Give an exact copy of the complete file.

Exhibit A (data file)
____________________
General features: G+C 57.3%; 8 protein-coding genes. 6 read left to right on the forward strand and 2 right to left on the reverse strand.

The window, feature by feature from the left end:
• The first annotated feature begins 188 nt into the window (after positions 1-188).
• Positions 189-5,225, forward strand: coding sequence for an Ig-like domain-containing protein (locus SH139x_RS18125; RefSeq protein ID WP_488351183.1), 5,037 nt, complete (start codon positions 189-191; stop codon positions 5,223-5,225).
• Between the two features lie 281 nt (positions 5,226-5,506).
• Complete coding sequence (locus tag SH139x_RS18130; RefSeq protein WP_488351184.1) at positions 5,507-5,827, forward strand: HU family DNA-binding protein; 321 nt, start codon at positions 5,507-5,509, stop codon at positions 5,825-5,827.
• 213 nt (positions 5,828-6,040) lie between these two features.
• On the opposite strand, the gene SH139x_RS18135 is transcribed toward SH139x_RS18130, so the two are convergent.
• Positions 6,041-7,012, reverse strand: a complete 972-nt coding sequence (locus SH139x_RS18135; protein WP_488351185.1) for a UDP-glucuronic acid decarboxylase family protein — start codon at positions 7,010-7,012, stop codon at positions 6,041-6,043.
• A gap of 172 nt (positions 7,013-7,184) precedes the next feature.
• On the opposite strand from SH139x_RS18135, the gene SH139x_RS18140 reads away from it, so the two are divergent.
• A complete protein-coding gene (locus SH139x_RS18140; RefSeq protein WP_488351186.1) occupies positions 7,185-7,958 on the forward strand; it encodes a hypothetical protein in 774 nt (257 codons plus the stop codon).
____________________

General features: G+C 57.3%; 8 protein-coding genes. 6 read left to right on the forward strand and 2 right to left on the reverse strand.

The window, feature by feature from the left end:
• The first annotated feature begins 188 nt into the window (after positions 1-188).
• Positions 189-5,225, forward strand: coding sequence for an Ig-like domain-containing protein (locus SH139x_RS18125; RefSeq protein ID WP_488351183.1), 5,037 nt, complete (start codon positions 189-191; stop codon positions 5,223-5,225).
• Between the two features lie 281 nt (positions 5,226-5,506).
• Complete coding sequence (locus tag SH139x_RS18130; RefSeq protein WP_488351184.1) at positions 5,507-5,827, forward strand: HU family DNA-binding protein; 321 nt, start codon at positions 5,507-5,509, stop codon at positions 5,825-5,827.
• 213 nt (positions 5,828-6,040) lie between these two features.
• On the opposite strand, the gene SH139x_RS18135 is transcribed toward SH139x_RS18130, so the two are convergent.
• Positions 6,041-7,012, reverse strand: a complete 972-nt coding sequence (locus SH139x_RS18135; protein WP_488351185.1) for a UDP-glucuronic acid decarboxylase family protein — start codon at positions 7,010-7,012, stop codon at positions 6,041-6,043.
• A gap of 172 nt (positions 7,013-7,184) precedes the next feature.
• On the opposite strand from SH139x_RS18135, the gene SH139x_RS18140 reads away from it, so the two are divergent.
• A complete protein-coding gene (locus SH139x_RS18140; RefSeq protein WP_488351186.1) occupies positions 7,185-7,958 on the forward strand; it encodes a hypothetical protein in 774 nt (257 codons plus the stop codon).